I was in the hilly section now, and the sun was shining. And I was starting to get nauseous. I had to stop for a minute to calm myself down. And then headed past where the runners were gathering for the race. 

Man I love being surrounded by runners. The energy is just contagious. I smiled at a few, wished a couple luck, and then encountered the mother of all downhills. 

The kind of downhill that makes you seriously question if you can make it down without falling headfirst. But, this was important for Adirondack. Because I know there’s a couple of those in the first half of the race. 

I reached the bottom at mile 10. Stood in the shade to open a gel, and seriously questioned myself.  I kinda wanted to call for a ride home. I was trying to figure out if I could call it at 12 and save the 18 for next weekend. 

I was miserable. Really miserable. But I was not going down without a fight. Time to muscle up, buttercup.  Because we don’t train just to make the race easier. We also train to learn how to embrace the suck. 

I did, however, decide that this was now going to be for time versus distance. And that I could likely pull off 16 miles in the time 18 should have taken. 3 hours. 

I stopped to buy a bottle of water. Where I of course forgot to stop my watch. This led to a horribly skewed time for that mile, so I don’t really know what my average was. Lol but that’s okay. It was slow. 

Because again, I was starting to feel ill. And stopping constantly to drink water. And I was SO gritty that it hurt to wipe my face and neck. 

And then I got my second gift from the running gods at mile 11. Sprinklers!! A low long line of sprinklers. And I probably stood there for 3 full minutes with a smile on my face. 

Slightly rejuvenated I continued on, and opted to run/walk the rest. Hopefully more running than walking, but I didn’t even care. 

I stopped for a second if I needed to. I walked when I had to. And I just kept moving. 

And found this cool fungus!

And at mile 14, when I finally found a recycling bin to toss the empty water bottle I’d been carrying for a mile (cuz I just can’t litter), I noticed the address I was standing at. 

Same as the area code for the Adirondack marathon. #runningsigns 

And I thought back to 2015, the last time I ran Adirondack. And I remembered how hard those last few miles were. And that I never gave up.  

So I continued on. Suffering but moving. Hoping that by powering through now, it will teach me to better handle it if it happens again next month.  

By mile 15.6 I was making deals with myself. I was near my house and walking/sprinting the tiniest intervals.  Unbeknownst to me, the hubs had seen me, and told me later he’s never seen me look like i was fighting so hard for every step.  I usually look like I’m having fun. Lol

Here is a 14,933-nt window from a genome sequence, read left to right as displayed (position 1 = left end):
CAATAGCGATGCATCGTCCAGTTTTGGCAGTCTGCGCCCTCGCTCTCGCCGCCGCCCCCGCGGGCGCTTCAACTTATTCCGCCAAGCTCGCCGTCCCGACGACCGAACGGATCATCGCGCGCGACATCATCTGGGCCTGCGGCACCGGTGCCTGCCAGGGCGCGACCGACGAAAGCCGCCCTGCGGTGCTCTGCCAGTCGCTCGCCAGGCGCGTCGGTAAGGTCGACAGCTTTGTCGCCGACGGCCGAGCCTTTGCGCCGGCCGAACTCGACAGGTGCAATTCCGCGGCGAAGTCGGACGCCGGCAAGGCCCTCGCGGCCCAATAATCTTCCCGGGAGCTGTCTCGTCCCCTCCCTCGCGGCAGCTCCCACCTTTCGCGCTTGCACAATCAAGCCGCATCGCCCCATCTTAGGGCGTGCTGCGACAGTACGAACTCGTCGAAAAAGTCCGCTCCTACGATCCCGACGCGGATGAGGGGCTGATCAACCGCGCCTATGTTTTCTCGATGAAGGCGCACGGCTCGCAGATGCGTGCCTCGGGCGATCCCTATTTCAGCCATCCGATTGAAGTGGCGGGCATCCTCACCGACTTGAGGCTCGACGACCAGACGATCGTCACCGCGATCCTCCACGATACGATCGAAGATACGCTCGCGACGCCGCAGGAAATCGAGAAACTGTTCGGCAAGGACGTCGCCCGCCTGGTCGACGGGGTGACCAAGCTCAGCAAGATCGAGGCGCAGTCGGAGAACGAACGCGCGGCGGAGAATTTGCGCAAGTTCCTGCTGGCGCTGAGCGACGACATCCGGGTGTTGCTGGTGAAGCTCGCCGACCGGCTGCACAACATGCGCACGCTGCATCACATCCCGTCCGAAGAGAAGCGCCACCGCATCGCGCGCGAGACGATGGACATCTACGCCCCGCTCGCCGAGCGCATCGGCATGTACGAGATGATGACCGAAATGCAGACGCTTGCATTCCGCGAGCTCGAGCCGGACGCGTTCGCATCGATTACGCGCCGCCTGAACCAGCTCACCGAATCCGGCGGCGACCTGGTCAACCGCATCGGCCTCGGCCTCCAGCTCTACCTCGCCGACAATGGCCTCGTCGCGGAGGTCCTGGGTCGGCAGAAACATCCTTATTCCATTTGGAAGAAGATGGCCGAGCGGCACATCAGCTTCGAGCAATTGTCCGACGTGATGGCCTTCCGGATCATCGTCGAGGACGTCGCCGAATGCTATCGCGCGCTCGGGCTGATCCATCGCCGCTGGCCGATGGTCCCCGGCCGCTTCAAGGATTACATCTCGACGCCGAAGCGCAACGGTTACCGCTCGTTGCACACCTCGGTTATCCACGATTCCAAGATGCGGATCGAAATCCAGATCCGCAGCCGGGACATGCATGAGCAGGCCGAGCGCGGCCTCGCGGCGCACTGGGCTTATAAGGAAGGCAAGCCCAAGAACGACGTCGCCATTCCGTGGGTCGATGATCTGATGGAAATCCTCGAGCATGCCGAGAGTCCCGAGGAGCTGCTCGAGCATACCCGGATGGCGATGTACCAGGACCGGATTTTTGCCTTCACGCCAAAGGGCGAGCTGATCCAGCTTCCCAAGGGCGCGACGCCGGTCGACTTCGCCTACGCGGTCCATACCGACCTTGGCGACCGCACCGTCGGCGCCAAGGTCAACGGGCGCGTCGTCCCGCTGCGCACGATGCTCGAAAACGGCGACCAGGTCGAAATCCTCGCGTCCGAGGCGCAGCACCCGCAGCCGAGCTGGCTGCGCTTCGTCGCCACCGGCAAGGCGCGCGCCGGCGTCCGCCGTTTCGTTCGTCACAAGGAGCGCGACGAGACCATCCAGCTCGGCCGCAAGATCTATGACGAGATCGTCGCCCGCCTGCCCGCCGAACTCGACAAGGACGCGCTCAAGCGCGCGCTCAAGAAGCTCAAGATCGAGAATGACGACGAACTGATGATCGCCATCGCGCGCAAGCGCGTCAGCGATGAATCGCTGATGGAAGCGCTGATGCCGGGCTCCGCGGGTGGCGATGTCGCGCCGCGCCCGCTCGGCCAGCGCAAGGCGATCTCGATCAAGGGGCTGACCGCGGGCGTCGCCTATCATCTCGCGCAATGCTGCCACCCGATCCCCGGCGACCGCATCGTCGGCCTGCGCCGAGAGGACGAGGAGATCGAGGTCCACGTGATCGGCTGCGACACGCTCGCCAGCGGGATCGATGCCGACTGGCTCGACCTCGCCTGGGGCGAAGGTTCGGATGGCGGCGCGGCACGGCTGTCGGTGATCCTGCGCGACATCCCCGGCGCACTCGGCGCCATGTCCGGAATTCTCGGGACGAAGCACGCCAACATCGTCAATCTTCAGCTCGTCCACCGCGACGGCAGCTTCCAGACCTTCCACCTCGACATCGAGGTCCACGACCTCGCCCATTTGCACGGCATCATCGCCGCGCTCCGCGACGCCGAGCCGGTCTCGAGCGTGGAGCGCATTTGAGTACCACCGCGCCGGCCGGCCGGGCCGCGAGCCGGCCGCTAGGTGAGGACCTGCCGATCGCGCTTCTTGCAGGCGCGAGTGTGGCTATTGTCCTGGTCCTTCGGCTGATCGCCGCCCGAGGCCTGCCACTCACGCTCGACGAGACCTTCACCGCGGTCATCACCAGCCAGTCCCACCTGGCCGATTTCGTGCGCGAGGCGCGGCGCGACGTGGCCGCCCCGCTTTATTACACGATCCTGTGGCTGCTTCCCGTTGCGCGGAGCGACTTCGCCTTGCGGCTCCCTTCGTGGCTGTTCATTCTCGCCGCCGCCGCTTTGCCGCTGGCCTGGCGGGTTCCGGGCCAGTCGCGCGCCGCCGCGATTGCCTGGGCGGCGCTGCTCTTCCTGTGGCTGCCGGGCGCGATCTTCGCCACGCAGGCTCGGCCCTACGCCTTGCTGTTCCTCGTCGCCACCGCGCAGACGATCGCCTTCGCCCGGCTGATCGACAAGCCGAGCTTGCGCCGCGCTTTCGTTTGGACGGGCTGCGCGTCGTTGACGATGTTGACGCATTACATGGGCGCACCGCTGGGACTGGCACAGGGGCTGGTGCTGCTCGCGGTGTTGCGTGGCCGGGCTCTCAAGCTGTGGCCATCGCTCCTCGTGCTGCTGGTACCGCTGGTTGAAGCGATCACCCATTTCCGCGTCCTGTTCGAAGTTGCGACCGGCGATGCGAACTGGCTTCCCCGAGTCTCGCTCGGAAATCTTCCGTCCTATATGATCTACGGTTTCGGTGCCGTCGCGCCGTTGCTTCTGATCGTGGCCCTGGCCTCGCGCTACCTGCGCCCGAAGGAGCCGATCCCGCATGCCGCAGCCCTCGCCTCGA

But I finished. And saw him out in the yard with Gus. I waved, and slowly hobbled up. 

How’s it going babe, he asked. Not good, I replied. Then I laughed. Because 16 miles had never hurt that bad. And it suddenly became hilarious. 

I grabbed the lightpost next to me, hugged it for dear life, and then handed him my iPod. I needed a picture. One where I can look back and remember that even when it’s bad, it’s all good. 

When bad runs go good

Sunday had the makings of a spectacular disaster.

I was tired, I was cranky, I did NOT want to go run. My left knee hurt, my left calf hurt, my right foot had both heel and toe issues and I was just not feeling the run-love.

I sat on the couch all “I don’t want to run. But its Sunday, I have to run. But I REALLY don’t want to. But i’ll regret it if I don’t. GO RUN.”

Instead I took the Gus out, and then changed my outfit because you know, stalling… and finally headed out.

I almost didn’t take my Garmin. I didn’t want to know how slow and hideous my pace was gonna be. But I couldn’t remember exactly how far my loop was, and I needed 12 miles, so instead I promised myself if the pace was truly embarrassing that i’d just delete it.

Sure, I have a half-marathon in two weeks and so I should have been trying for a decent run. But it was warm and slimy-humid and with the list of grievances listed above, I knew I had to just let it go and run easy.

Well, not EASY, but slow. Because nothing was going to be easy.

And as I chugged along I tried to change my brain. I stopped to photograph a random stuffed animal.

And I stopped at a waterfall for a minute. And I kept an eye out for critters and commiserated with some other runners about how hideously humid it was.

It was around mile 8 that things started to turn and my pace got better. I want to blame Sasquatch. (This must be freaky at night!)

But really, it was the ‘incredibly fit couple’ i’d seen a minute before. There they were, dressed in black and muscles, strapping their child into a stroller. They gave a very cheerful hello as I went by. And then, I could hear them behind me. And I was all “Yeah, no. I am NOT getting passed by a stroller on a Sunday run.” LOL